Give your children opportunities to serve their community. Incorporate community service into your lifestyle on a regular basis. Consider participating in projects like: hosting a neighborhood Bible club, collecting and delivering needed items for a homeless shelter, visiting elderly people in your area who have difficulty getting out (both those who still live at home, as well as those in facilities like nursing homes), volunteering to teach a class in something that makes use of one of your children’s talents, going Christmas caroling through your neighborhood, and thanking employees at your kids’ schools through notes and gifts.

Help your kids make a positive difference in the world. Give your children tangible ways they can contribute to the world beyond their local community, such as: working on a political campaign, writing letters to the editors of newspapers about topics in which they’re interested, contacting their elected officials about issues about which they care, and supporting global humanitarian efforts through charities working to help those in need around the world.

Parent with eternity in view. Remember that it’s not your job to make your kids happy, but it is your job to point them to the One who can make them holy. Make it a top priority to help your kids keep growing closer to Christ. Nurture their faith so that when they’re confronted with situations in which they must decide to respond either selfishly or selflessly, they’ll choose to trust God and respond with the selfless love that will bless all concerned.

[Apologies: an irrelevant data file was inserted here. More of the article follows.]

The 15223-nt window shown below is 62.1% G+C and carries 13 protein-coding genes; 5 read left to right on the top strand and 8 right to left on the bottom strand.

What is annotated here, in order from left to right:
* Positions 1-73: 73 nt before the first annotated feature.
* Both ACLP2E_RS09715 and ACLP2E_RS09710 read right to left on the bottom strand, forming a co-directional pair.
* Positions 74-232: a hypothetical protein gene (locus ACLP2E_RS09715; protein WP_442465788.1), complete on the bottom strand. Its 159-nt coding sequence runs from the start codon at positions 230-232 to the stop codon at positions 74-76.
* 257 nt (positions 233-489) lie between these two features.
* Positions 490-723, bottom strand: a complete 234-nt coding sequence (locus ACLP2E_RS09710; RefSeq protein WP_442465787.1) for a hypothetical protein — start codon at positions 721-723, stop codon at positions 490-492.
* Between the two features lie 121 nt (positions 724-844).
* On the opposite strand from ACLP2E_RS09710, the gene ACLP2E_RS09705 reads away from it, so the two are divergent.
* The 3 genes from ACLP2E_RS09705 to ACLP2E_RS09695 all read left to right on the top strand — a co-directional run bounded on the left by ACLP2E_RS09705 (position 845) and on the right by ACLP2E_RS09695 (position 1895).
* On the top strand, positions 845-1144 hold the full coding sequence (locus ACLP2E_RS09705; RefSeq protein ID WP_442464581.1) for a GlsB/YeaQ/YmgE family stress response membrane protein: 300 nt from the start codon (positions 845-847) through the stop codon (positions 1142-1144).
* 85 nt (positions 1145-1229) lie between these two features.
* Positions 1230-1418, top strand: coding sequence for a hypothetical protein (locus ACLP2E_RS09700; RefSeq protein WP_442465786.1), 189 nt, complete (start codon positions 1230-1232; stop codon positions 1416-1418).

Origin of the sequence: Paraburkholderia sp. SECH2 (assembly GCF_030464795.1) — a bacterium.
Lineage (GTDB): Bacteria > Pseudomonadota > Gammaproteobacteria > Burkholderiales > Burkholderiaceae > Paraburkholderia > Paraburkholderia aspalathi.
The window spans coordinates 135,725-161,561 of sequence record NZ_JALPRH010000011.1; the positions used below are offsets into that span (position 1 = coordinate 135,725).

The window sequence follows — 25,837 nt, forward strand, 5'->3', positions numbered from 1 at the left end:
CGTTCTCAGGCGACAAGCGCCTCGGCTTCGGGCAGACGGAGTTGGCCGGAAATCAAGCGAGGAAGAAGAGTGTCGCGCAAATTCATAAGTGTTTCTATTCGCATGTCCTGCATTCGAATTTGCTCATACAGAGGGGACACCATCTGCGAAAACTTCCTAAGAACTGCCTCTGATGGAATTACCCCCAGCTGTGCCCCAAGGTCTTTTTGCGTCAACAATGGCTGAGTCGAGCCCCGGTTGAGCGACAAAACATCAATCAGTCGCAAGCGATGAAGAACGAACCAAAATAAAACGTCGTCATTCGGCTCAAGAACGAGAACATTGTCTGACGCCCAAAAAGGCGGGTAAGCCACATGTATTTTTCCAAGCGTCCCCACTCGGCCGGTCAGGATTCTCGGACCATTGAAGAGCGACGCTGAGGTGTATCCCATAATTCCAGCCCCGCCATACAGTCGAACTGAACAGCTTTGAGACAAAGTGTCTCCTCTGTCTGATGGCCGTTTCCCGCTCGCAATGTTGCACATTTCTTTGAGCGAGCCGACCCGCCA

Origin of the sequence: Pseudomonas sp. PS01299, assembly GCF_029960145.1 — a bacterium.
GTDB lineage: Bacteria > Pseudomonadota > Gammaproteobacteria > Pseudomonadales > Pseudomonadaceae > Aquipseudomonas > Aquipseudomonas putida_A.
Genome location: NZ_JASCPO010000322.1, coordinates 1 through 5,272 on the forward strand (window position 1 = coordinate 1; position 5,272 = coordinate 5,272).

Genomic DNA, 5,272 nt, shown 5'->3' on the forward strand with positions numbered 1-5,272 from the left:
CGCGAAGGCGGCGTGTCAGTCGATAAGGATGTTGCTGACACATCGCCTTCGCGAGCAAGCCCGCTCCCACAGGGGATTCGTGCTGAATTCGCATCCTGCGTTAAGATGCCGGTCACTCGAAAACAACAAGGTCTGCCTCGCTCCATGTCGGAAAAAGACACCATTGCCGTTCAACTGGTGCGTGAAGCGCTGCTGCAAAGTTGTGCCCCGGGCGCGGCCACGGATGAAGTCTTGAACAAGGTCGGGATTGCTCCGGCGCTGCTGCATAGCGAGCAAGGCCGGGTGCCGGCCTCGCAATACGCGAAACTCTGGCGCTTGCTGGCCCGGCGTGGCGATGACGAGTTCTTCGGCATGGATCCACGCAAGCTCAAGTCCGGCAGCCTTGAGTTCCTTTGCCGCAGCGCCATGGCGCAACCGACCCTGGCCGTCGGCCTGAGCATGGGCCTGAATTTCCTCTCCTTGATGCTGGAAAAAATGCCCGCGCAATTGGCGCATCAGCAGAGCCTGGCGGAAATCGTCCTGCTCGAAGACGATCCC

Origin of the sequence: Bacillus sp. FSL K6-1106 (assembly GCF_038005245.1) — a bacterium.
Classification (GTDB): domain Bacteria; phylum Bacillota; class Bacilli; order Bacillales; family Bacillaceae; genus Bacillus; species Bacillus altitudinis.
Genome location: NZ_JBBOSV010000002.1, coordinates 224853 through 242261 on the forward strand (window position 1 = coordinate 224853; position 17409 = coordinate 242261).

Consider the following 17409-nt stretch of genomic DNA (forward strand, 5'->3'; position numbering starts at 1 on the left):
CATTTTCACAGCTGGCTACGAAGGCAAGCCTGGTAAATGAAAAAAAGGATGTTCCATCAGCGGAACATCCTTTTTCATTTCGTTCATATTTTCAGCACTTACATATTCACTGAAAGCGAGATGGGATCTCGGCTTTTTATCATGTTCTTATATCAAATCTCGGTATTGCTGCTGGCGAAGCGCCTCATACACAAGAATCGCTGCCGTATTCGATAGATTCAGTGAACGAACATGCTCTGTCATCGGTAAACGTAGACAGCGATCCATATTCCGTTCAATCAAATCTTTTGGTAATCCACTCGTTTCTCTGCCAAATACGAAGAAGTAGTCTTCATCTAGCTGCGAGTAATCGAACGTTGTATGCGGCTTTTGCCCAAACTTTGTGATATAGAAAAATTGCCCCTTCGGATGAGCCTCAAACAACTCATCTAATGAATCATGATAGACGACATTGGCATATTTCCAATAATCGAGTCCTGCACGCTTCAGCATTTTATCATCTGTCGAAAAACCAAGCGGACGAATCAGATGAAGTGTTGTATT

Adapted from Raising Unselfish Children in a Self-Absorbed World, copyright 2008 by Jill Rigby. Published by Howard Books, a division of Simon & Schuster, West Monroe, La.,   

Jill Rigby is an accomplished speaker, columnist, television personality, family advocate, and founder of Manners of the Heart Community Fund, a nonprofit organization bringing a return of civility and respect to our society. Whether equipping parents to raise responsible children, encouraging the education of the heart, or training executives in effective communication skills, Jill's definition of manners remains the same – an attitude of the heart that is self-giving, not self-serving.  She is the proud mother of twin sons.